US author Carlin Romano says what strikes him most about China today is how modern and energetic it is. Mei Jia / China Daily
In his latest book, literary critic and writer Carlin Romano has taken a bold attempt to overthrow cliches about Americans. Mei Jia finds out more.
To the surprise of most people, New York born literary critic and writer Carlin Romano claims in his new book that today's America is the most philosophical culture in the history of world. And he calls incumbent President Barack Obama the "philosopher in chief".
And like philosophical Americans, Chinese people are equally smart and practical, cherishing the problem-solving spirit as one of the strongest philosophical traditions in both countries, Romano says during his recent visit in Beijing.
"Both America and China are great cultures, with fantastic intellectual traditions in history and sparkling ideas," Romano says. "Both people believe in taking action rather than to sit still."
To Romano, who has been watching China closely from the other side of the Pacific, even dating shows which have been flooding China's TV are not on the opposite side of philosophy, but they present more material for philosophical thinking.
"When women on the shows ask men if they have apartments, cars, it makes people think what's marriage and love.
"And if a girl says to a boy that we're different because we live in different cities, and the boy answers we're not, we have the same values, it's just like the beginning of thinking about elements of philosophy in love," he says.
In his book, America the Philosophical, Romano expands the notion on philosophy beyond books or university lectures.
For example, he believes a concierge who stands and talks at the hotel gate for 30 minutes with a guest on social justice, can be a philosopher, if he speaks clearly and presents examples.
"It's about a way of thinking about the world, care for logic, evidence, open to criticism and argument, sense of bigger picture, sustained attention to philosophical problems," he adds.
Based on that argument, Obama, who read serious philosophy during his student days, grows up not being an angry person, thinks about many points of view and makes decisions in the context of larger principles, is therefore naturally the "chief".
Romano thinks his book is a bold attempt to overthrow cliche as not everyone agrees with his thoughts.
"My thesis is contradictory to the traditional way Americans view ourselves, and others view us as we're considered to be unphilosophical, care only for money."
In the page-long review on the cover of New York Times' Sunday Book pages, Anthony Gottlieb says the book "will not provide much comfort to declinists who feel the political and economic hegemony of the United States to be fading fast. But perhaps it will help a little".
Romano says the NYT gives his book unusual attention because its optimism offers confidence and it's the first big book - 672 pages - that he, a well-connected critic in the book business, ever wanted to write.
Based on 200 interviews that he conducted in his decades of experience in the American intellectual life, the book is "a high-speed tour of America's big thinkers" as Jonathan Ree puts it, vividly presented with anecdotes.
And Romano also keeps track of the new trends, like with mass media and cyberspace, and of usually marginalized groups like African-Americans, women, Native Americans and gays.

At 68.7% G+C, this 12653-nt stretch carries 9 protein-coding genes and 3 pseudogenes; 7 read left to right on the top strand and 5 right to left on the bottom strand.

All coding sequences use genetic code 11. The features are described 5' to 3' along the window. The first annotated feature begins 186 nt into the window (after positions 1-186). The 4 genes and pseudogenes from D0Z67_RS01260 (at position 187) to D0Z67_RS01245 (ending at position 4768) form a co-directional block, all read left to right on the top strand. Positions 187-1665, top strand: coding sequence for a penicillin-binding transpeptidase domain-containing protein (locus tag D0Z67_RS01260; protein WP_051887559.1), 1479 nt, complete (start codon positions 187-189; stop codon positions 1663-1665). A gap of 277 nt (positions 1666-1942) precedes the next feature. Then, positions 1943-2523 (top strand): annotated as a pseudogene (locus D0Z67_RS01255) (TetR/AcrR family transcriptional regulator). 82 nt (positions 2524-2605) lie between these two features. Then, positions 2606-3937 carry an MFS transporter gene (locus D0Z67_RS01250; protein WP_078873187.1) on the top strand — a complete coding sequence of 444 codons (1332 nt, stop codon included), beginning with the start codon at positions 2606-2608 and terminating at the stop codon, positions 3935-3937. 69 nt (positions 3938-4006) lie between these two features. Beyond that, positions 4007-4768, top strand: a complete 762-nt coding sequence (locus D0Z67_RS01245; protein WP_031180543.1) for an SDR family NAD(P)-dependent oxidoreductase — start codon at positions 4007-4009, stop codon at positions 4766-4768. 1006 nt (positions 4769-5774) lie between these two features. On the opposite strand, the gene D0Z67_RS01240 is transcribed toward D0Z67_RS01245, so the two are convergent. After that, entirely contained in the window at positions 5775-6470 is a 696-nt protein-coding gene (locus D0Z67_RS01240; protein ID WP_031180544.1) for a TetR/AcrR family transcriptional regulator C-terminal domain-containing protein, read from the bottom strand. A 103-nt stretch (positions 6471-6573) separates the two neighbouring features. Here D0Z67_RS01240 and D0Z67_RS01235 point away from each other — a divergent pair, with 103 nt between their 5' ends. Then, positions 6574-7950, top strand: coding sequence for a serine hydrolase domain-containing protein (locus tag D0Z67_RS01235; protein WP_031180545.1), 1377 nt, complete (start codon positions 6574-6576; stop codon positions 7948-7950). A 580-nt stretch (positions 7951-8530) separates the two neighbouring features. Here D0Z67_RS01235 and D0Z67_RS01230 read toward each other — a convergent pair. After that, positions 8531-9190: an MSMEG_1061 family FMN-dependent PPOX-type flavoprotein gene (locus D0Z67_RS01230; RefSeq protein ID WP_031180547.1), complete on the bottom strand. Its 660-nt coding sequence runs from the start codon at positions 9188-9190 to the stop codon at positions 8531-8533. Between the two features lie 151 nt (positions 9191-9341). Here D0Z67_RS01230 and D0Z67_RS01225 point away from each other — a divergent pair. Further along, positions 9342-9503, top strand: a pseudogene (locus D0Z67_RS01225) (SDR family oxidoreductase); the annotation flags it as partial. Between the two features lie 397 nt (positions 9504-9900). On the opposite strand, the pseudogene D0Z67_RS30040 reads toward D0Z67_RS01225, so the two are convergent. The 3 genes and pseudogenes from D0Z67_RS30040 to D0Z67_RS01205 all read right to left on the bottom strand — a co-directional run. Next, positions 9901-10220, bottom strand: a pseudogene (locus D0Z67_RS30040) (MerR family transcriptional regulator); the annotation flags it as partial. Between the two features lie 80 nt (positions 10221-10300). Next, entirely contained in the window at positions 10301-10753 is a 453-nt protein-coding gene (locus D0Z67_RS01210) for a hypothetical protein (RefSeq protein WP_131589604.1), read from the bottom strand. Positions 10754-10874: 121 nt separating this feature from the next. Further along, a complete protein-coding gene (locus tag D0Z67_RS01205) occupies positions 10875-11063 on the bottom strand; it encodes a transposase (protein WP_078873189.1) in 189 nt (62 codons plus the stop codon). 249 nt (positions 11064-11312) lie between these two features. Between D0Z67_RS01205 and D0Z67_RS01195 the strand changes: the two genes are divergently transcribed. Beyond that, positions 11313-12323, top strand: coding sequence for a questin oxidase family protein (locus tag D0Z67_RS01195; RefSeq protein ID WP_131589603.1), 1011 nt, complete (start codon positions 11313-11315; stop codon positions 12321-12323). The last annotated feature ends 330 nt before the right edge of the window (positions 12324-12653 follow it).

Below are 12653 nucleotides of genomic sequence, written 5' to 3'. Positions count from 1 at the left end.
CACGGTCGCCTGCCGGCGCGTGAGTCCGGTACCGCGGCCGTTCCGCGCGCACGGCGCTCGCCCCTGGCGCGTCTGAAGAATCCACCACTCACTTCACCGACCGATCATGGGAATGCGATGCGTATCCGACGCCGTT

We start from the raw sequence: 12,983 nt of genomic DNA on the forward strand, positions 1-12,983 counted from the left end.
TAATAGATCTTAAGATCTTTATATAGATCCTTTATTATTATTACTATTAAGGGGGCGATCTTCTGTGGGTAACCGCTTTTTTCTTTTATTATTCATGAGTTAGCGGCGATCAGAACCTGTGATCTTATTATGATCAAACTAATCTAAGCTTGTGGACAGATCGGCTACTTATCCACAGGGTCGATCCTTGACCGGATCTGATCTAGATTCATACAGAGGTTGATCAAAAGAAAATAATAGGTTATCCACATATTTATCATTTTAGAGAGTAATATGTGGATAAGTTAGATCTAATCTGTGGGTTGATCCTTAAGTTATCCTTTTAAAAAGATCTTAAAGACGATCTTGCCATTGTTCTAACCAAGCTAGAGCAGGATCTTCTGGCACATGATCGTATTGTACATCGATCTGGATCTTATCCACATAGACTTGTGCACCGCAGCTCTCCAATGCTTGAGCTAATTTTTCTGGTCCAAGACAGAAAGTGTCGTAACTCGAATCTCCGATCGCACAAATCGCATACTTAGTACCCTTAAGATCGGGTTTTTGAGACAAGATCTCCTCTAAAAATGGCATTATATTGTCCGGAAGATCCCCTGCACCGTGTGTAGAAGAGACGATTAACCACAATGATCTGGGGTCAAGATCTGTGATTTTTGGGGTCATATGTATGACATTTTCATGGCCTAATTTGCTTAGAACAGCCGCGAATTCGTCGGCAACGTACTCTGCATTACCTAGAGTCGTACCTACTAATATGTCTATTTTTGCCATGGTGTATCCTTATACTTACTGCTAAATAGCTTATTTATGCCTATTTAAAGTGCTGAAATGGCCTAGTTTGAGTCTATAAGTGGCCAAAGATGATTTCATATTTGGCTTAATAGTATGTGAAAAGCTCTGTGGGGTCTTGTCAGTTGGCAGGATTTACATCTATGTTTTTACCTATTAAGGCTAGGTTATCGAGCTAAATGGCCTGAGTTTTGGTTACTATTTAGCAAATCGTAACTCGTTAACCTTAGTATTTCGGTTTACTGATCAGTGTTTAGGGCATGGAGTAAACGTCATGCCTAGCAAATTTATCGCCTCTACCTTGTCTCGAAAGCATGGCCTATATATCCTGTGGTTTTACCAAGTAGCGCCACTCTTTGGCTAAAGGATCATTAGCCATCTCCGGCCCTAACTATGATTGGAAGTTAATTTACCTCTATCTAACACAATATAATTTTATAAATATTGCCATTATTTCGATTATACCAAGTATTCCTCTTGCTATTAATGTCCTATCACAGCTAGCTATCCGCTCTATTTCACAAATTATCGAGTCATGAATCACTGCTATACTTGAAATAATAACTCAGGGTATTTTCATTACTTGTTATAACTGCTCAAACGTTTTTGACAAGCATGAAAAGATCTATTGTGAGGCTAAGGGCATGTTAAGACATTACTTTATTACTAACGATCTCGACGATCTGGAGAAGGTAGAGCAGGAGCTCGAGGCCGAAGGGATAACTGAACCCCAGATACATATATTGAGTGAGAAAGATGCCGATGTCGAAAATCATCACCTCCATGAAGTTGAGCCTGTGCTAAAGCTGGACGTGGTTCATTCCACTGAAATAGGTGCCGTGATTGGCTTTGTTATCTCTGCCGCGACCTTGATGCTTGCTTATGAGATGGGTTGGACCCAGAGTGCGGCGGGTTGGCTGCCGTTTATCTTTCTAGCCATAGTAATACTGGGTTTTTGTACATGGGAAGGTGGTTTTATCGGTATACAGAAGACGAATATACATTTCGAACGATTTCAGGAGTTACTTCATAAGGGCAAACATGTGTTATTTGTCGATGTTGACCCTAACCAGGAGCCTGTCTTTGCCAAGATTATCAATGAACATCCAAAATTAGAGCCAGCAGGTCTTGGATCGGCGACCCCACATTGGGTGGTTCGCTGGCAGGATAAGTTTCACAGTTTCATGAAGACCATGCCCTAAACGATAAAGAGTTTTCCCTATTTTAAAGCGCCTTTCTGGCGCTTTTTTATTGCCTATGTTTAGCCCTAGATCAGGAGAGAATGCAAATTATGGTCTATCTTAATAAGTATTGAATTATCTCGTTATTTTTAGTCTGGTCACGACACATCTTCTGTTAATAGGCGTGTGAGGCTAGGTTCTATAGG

"America the Philosophical is like a dinner at a college dining hall with a favorite teacher, a man who has read widely, rambles a bit but likes to talk. A lot," John Kappes says in the newspaper The Plain Dealer.
Romano is indeed a reputable journalist-turned-lecturer of philosophy and communication lecturer at universities in the United States and Russia.
"Professor Romano engages his students from the beginning to the end of the class. He is very knowledgeable in everything from law to communications to philosophy," says Tiffany Pinkney, one of his students at University of Pennsylvania.
Born in Brooklyn, New York in 1953, Romano always travels with two business cards - one as a journalist and another as an academic.
Trained in Princeton, Yale and Columbia, he began his journalism career at the Washington Post, and has been critic-at-large of The Chronicle of Higher Education for 12 years.
A book critic for almost three decades, he was nominated as one of the 2005 Pulitzer Prize finalists "for bringing new vitality to the classic essay across a formidable array of topics".
But Romano did not come from a literary family. In fact, in his younger days, the love for books was considered improper.
"I come from ... a humble family," he says.
His Italian father met his Russian-Jewish mother when they worked together as waiter and waitress in a restaurant.
With a passion for books and ideas, 12-year-old Romano used to bike to used bookstores and always went home with several books. His father was not happy with his habit.
Later in his book critic days, he got 800 books a week on average and reviewed 10 to 15 every Sunday, leading a life surrounded by books.
"I wished my father, if he was still alive, could see that my life has become a life of books, and I could tell him that it is not bad to buy books as a child," Romano says.
Even though at times he gets tired of writing and meeting deadlines, he still loves books and cherishes his lifetime of writing about philosophy and American culture.
Romano lives in both Philadelphia and New York. He will make it back to Beijing in December to give some lectures at universities.
Contact the writer at firstname.lastname@example.org.